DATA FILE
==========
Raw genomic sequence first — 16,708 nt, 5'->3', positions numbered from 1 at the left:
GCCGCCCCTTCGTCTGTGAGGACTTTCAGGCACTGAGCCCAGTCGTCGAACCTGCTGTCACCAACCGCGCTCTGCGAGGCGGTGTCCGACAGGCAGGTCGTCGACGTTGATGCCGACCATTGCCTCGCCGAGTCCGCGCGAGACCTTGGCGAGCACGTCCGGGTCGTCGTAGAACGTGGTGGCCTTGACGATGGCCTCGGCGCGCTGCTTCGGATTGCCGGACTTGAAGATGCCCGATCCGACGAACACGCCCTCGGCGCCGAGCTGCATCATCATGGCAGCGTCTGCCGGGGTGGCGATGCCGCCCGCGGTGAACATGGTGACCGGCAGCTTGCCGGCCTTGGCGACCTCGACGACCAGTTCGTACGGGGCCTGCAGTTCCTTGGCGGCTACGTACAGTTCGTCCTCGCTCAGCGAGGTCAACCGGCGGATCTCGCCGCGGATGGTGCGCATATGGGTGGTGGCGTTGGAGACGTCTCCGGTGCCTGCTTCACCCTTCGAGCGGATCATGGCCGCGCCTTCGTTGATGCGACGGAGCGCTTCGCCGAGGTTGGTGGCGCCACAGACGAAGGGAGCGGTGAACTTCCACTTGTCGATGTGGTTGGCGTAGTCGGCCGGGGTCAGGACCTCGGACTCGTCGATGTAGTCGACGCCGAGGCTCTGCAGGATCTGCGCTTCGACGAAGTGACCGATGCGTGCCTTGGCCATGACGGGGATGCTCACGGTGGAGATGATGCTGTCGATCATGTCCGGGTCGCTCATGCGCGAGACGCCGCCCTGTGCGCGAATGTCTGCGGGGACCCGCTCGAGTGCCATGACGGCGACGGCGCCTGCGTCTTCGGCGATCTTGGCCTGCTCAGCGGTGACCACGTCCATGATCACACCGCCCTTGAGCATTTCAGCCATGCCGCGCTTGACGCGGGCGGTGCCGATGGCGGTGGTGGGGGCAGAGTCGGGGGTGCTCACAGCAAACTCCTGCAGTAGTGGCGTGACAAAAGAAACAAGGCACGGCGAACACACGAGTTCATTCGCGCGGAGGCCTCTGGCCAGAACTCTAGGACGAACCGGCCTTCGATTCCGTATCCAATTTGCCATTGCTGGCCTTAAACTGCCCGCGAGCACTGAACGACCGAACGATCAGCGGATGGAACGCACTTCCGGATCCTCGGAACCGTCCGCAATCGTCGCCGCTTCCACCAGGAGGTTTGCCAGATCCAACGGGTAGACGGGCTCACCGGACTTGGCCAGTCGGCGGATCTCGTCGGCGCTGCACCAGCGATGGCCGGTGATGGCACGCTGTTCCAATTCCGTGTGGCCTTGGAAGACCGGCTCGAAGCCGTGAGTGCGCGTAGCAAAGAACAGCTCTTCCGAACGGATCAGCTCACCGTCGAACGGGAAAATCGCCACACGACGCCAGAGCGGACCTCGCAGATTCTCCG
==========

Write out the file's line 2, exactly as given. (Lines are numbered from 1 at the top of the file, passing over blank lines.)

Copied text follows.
GCCGCCCCTTCGTCTGTGAGGACTTTCAGGCACTGAGCCCAGTCGTCGAACCTGCTGTCACCAACCGCGCTCTGCGAGGCGGTGTCCGACAGGCAGGTCGTCGACGTTGATGCCGACCATTGCCTCGCCGAGTCCGCGCGAGACCTTGGCGAGCACGTCCGGGTCGTCGTAGAACGTGGTGGCCTTGACGATGGCCTCGGCGCGCTGCTTCGGATTGCCGGACTTGAAGATGCCCGATCCGACGAACACGCCCTCGGCGCCGAGCTGCATCATCATGGCAGCGTCTGCCGGGGTGGCGATGCCGCCCGCGGTGAACATGGTGACCGGCAGCTTGCCGGCCTTGGCGACCTCGACGACCAGTTCGTACGGGGCCTGCAGTTCCTTGGCGGCTACGTACAGTTCGTCCTCGCTCAGCGAGGTCAACCGGCGGATCTCGCCGCGGATGGTGCGCATATGGGTGGTGGCGTTGGAGACGTCTCCGGTGCCTGCTTCACCCTTCGAGCGGATCATGGCCGCGCCTTCGTTGATGCGACGGAGCGCTTCGCCGAGGTTGGTGGCGCCACAGACGAAGGGAGCGGTGAACTTCCACTTGTCGATGTGGTTGGCGTAGTCGGCCGGGGTCAGGACCTCGGACTCGTCGATGTAGTCGACGCCGAGGCTCTGCAGGATCTGCGCTTCGACGAAGTGACCGATGCGTGCCTTGGCCATGACGGGGATGCTCACGGTGGAGATGATGCTGTCGATCATGTCCGGGTCGCTCATGCGCGAGACGCCGCCCTGTGCGCGAATGTCTGCGGGGACCCGCTCGAGTGCCATGACGGCGACGGCGCCTGCGTCTTCGGCGATCTTGGCCTGCTCAGCGGTGACCACGTCCATGATCACACCGCCCTTGAGCATTTCAGCCATGCCGCGCTTGACGCGGGCGGTGCCGATGGCGGTGGTGGGGGCAGAGTCGGGGGTGCTCACAGCAAACTCCTGCAGTAGTGGCGTGACAAAAGAAACAAGGCACGGCGAACACACGAGTTCATTCGCGCGGAGGCCTCTGGCCAGAACTCTAGGACGAACCGGCCTTCGATTCCGTATCCAATTTGCCATTGCTGGCCTTAAACTGCCCGCGAGCACTGAACGACCGAACGATCAGCGGATGGAACGCACTTCCGGATCCTCGGAACCGTCCGCAATCGTCGCCGCTTCCACCAGGAGGTTTGCCAGATCCAACGGGTAGACGGGCTCACCGGACTTGGCCAGTCGGCGGATCTCGTCGGCGCTGCACCAGCGATGGCCGGTGATGGCACGCTGTTCCAATTCCGTGTGGCCTTGGAAGACCGGCTCGAAGCCGTGAGTGCGCGTAGCAAAGAACAGCTCTTCCGAACGGATCAGCTCACCGTCGAACGGGAAAATCGCCACACGACGCCAGAGCGGACCTCGCAGATTCTCCG